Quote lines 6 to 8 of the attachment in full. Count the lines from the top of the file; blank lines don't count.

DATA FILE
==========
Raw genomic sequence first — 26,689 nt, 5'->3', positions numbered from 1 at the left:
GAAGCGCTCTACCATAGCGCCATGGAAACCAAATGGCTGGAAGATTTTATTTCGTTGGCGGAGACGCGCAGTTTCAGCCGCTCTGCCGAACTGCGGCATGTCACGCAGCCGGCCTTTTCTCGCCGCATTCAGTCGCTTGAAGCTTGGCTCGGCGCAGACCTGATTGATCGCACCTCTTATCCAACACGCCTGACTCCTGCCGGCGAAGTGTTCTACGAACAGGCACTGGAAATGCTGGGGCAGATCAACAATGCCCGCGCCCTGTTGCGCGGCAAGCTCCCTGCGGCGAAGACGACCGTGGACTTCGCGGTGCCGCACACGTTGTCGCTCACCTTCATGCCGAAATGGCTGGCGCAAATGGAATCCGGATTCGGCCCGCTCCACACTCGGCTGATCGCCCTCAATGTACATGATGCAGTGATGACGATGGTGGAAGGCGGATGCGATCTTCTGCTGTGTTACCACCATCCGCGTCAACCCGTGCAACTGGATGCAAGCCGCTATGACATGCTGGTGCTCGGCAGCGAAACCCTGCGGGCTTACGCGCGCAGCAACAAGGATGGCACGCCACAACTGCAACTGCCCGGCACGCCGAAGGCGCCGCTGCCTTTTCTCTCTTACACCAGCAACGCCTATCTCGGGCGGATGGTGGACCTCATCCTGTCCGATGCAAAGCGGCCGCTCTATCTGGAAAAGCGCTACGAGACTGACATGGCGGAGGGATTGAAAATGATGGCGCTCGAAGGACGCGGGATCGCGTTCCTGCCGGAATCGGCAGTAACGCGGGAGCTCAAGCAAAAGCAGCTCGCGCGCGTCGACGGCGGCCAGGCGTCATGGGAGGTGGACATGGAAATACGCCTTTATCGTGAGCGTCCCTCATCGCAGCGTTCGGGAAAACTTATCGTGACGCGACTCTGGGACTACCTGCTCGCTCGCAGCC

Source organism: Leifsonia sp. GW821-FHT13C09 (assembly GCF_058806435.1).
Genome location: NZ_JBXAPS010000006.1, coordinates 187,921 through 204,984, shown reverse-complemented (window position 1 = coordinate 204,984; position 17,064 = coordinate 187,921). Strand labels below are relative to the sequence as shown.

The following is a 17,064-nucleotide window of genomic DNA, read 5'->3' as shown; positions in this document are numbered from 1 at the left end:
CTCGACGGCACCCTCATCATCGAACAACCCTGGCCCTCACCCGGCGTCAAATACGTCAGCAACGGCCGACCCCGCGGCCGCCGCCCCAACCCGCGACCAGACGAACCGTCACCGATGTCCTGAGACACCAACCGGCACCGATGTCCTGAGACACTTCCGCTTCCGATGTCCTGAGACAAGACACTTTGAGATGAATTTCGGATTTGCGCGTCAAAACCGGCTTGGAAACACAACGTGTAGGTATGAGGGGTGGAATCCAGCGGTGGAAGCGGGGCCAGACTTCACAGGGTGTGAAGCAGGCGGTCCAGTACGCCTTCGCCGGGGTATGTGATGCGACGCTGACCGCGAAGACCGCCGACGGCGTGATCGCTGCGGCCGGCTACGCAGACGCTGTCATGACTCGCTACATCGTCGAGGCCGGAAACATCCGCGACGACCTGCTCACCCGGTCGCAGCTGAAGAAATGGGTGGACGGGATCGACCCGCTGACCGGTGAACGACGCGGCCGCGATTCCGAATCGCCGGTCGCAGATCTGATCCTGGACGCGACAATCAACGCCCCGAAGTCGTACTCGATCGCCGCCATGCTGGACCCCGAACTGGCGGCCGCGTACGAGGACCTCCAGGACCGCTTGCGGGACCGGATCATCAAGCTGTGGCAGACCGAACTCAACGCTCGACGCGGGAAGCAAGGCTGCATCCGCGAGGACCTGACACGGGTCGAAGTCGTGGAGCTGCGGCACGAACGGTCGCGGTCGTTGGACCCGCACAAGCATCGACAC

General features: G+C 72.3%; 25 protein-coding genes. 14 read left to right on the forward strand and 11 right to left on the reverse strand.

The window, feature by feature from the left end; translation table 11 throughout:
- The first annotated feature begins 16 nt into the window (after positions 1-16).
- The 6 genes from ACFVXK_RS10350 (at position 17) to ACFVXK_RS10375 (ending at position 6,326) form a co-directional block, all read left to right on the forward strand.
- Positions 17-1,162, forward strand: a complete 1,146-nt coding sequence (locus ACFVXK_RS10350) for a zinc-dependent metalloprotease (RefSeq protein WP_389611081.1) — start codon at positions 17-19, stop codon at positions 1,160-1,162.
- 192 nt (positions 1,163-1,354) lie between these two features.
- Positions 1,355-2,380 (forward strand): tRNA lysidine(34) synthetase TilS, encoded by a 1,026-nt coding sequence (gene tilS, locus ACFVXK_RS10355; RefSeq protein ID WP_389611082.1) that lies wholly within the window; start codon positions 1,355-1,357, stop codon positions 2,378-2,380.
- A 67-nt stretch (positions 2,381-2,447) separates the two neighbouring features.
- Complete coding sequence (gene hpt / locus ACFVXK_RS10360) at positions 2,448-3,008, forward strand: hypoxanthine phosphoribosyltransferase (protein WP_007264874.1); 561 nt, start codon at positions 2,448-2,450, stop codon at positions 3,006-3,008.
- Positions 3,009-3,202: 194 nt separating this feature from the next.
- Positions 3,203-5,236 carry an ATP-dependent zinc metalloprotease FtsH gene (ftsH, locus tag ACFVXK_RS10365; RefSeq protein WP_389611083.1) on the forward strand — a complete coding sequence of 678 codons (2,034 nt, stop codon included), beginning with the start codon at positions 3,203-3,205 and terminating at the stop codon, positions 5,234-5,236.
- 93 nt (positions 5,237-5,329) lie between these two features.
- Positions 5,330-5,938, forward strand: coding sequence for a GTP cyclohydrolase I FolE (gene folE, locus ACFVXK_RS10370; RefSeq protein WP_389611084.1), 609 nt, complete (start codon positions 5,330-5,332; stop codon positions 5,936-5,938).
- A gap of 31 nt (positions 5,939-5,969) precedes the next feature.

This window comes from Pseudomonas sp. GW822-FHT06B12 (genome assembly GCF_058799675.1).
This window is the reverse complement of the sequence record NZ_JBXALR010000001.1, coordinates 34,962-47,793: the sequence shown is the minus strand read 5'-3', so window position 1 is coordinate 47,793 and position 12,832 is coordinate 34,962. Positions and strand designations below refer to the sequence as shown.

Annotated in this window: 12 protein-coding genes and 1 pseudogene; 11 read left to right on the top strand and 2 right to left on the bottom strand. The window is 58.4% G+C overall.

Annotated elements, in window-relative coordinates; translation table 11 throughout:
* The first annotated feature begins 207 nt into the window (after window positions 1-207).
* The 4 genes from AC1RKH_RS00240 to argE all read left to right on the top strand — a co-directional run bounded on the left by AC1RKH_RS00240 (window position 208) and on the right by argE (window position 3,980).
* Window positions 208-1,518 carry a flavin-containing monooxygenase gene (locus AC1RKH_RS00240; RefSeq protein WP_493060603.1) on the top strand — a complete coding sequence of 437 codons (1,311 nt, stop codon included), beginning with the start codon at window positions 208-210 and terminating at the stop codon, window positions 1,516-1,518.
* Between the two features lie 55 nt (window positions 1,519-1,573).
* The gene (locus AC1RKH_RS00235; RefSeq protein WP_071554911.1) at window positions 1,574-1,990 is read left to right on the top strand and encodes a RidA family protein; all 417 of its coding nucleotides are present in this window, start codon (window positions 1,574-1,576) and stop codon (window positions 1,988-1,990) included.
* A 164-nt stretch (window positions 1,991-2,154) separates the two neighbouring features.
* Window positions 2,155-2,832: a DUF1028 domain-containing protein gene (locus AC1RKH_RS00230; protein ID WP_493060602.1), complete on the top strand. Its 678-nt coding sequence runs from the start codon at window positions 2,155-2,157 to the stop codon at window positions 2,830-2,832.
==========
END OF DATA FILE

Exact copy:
CTCGACGGCACCCTCATCATCGAACAACCCTGGCCCTCACCCGGCGTCAAATACGTCAGCAACGGCCGACCCCGCGGCCGCCGCCCCAACCCGCGACCAGACGAACCGTCACCGATGTCCTGAGACACCAACCGGCACCGATGTCCTGAGACACTTCCGCTTCCGATGTCCTGAGACAAGACACTTTGAGATGAATTTCGGATTTGCGCGTCAAAACCGGCTTGGAAACACAACGTGTAGGTATGAGGGGTGGAATCCAGCGGTGGAAGCGGGGCCAGACTTCACAGGGTGTGAAGCAGGCGGTCCAGTACGCCTTCGCCGGGGTATGTGATGCGACGCTGACCGCGAAGACCGCCGACGGCGTGATCGCTGCGGCCGGCTACGCAGACGCTGTCATGACTCGCTACATCGTCGAGGCCGGAAACATCCGCGACGACCTGCTCACCCGGTCGCAGCTGAAGAAATGGGTGGACGGGATCGACCCGCTGACCGGTGAACGACGCGGCCGCGATTCCGAATCGCCGGTCGCAGATCTGATCCTGGACGCGACAATCAACGCCCCGAAGTCGTACTCGATCGCCGCCATGCTGGACCCCGAACTGGCGGCCGCGTACGAGGACCTCCAGGACCGCTTGCGGGACCGGATCATCAAGCTGTGGCAGACCGAACTCAACGCTCGACGCGGGAAGCAAGGCTGCATCCGCGAGGACCTGACACGGGTCGAAGTCGTGGAGCTGCGGCACGAACGGTCGCGGTCGTTGGACCCGCACAAGCATCGACAC

General features: G+C 72.3%; 25 protein-coding genes. 14 read left to right on the forward strand and 11 right to left on the reverse strand.

The window, feature by feature from the left end; translation table 11 throughout: